Thankfully I now have a stable job with decent pay but even after spending my money on doing a degree I was still not anywhere with my life as I was stuck at home with my parents and not even capable of loving alone.

I had a massive curve ball when I fell in love with my current partner and we moved in first with my parents and right away I noticed that he always wanted to make his own tea, do his own washing and ironing he was for all intents self sufficient.

Me I was not I remember been 25 and my parents going away and they getting me to stay at my aunt's as they didn't want me home alone.

Further hurts that my degree is been barely used but my partner works in a IT job role and he easily earns over 35 to 37k pounds a year easily without any overtime that's more than double my income and i have a degree.

I admit at times I get jealous that he's so self sufficient and he earns double my salary but he is so loving and caring.


Much about what I learned about the Asperger species I learned by watching a popular sitcom called “The Many Loves of Dobie Gillis” which aired from 1959 to 1963. It took place during the Beatnik generation when the different species of Aspies were fairly well intermingled. Aspies tend to fall into three main groups. There is the group that falls into science and mathematics. Today they are referred to under the general abbreviation STEM = Science, Technology, Engineering and Mathematics. Another species is the artist and great muscians. The third group are the writers, screenwriters, poets, comedians.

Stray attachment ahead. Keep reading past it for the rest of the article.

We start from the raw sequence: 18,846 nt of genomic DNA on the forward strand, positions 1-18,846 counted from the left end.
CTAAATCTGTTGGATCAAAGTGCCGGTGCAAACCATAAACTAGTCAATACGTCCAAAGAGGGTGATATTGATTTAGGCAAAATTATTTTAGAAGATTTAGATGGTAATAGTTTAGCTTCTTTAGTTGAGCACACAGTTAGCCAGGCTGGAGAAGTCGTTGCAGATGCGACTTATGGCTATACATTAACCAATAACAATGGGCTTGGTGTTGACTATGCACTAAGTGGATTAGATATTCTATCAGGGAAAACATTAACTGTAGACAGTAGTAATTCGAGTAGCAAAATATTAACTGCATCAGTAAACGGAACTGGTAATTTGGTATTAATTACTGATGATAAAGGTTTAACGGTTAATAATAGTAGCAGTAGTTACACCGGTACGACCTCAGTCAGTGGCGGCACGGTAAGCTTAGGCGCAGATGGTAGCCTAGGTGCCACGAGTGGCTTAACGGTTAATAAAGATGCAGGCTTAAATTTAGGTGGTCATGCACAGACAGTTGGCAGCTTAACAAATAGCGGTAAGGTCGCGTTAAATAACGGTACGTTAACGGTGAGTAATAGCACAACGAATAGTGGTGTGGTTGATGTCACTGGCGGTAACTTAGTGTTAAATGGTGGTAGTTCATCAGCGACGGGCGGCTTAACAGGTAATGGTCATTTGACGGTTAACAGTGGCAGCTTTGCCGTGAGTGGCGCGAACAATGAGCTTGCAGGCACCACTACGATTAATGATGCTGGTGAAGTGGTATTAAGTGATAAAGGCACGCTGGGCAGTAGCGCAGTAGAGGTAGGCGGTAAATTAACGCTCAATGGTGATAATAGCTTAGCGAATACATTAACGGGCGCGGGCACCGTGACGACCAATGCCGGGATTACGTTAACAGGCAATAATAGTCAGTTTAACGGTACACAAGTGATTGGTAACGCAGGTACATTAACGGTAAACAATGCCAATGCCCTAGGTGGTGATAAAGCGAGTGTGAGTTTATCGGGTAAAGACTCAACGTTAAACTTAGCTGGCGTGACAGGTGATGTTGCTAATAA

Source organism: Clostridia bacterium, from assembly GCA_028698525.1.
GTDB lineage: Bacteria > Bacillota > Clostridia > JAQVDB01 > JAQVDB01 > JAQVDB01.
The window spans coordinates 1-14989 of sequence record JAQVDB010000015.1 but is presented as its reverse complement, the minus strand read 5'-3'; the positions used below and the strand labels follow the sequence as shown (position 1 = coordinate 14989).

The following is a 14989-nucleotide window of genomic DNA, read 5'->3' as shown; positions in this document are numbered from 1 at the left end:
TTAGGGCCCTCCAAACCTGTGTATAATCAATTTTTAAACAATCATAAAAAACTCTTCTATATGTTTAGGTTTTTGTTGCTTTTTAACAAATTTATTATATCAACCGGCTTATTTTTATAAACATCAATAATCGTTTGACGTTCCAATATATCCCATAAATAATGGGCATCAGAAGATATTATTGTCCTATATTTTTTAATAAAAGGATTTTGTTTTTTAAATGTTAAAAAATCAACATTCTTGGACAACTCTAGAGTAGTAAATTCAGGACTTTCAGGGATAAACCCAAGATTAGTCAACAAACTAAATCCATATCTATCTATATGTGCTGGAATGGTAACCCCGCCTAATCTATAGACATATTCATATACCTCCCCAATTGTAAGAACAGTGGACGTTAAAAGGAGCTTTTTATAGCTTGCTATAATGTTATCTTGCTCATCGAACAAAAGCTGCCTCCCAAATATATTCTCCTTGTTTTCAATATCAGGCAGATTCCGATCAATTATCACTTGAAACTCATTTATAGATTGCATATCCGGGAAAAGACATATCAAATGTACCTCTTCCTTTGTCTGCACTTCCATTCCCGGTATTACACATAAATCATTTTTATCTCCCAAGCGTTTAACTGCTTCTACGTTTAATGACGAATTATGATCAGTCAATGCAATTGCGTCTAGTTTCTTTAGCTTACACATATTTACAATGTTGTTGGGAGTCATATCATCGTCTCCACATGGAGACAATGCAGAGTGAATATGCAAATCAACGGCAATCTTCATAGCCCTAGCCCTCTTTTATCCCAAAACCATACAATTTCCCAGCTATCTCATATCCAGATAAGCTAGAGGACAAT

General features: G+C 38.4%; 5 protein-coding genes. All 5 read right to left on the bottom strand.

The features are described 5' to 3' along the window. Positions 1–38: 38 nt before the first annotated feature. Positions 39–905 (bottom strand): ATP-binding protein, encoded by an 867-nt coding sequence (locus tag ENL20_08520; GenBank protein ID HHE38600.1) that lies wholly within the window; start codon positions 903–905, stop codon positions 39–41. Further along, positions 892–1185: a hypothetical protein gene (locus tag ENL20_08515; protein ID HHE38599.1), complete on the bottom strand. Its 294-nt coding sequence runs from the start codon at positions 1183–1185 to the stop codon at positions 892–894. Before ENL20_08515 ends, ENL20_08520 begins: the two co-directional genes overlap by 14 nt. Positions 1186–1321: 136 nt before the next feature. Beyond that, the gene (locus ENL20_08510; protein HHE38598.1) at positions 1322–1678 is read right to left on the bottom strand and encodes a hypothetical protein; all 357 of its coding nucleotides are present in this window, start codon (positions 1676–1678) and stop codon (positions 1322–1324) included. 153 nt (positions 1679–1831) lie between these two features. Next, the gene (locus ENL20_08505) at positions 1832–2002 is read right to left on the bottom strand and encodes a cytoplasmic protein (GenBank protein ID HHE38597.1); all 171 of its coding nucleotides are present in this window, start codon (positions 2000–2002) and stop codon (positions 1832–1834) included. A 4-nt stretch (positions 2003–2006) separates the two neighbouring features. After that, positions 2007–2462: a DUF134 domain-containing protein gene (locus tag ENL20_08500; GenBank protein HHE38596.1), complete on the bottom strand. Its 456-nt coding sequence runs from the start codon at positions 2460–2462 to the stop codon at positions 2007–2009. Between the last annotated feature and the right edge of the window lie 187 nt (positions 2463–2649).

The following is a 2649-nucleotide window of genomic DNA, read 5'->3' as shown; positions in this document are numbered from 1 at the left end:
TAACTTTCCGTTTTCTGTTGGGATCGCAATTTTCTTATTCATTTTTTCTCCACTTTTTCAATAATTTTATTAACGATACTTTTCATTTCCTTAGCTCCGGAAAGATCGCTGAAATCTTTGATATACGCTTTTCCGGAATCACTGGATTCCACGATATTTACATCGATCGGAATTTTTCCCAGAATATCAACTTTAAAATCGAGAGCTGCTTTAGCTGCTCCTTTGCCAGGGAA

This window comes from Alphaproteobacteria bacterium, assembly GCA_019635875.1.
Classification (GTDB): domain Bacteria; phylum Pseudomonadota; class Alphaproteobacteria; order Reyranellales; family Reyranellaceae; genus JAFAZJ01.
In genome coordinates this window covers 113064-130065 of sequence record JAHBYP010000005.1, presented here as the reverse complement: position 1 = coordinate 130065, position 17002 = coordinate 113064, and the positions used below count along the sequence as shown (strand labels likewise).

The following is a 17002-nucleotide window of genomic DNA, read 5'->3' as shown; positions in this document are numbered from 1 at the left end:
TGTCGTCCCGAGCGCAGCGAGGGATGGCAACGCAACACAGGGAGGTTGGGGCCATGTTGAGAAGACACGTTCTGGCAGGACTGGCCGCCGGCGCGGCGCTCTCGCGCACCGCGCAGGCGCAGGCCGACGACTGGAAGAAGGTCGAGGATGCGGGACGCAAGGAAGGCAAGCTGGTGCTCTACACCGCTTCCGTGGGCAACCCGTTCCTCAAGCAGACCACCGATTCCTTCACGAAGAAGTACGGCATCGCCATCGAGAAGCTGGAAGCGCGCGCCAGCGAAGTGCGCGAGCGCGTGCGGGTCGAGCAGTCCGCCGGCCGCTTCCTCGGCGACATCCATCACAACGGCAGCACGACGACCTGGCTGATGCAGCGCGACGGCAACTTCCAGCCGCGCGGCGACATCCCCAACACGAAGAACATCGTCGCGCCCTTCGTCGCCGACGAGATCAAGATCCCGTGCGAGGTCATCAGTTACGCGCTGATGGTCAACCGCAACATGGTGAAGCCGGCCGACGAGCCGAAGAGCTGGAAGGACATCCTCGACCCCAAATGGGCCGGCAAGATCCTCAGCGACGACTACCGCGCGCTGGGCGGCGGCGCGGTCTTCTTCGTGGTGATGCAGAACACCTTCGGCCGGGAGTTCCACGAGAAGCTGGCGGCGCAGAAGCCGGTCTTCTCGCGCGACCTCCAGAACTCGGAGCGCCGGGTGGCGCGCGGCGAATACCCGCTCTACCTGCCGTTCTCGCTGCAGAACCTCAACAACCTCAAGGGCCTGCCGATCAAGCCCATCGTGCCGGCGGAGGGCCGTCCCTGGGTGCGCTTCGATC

Since your husband falls into the STEM group, do you fall into one of the other groupings. If so I would recommend that you focus you attention into developing that trait. This is where you special interest lies.



kraftiekortie
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07 Nov 2019, 10:24 am

Man...I really liked that nerdy, science girl on Dobie Gillis!

She twitched her nose so cutely.

I never understood why Dobie didn't dig her.



aspieprincess123
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07 Nov 2019, 12:02 pm

jimmy m wrote:
aspieprincess123 wrote:
I can feel for you on this as I feel the same.

I am 34 and I have and still am struggling and in some ways I would say I'm 10 to 15 years less mature than my age.

Thankfully I now have a stable job with decent pay but even after spending my money on doing a degree I was still not anywhere with my life as I was stuck at home with my parents and not even capable of loving alone.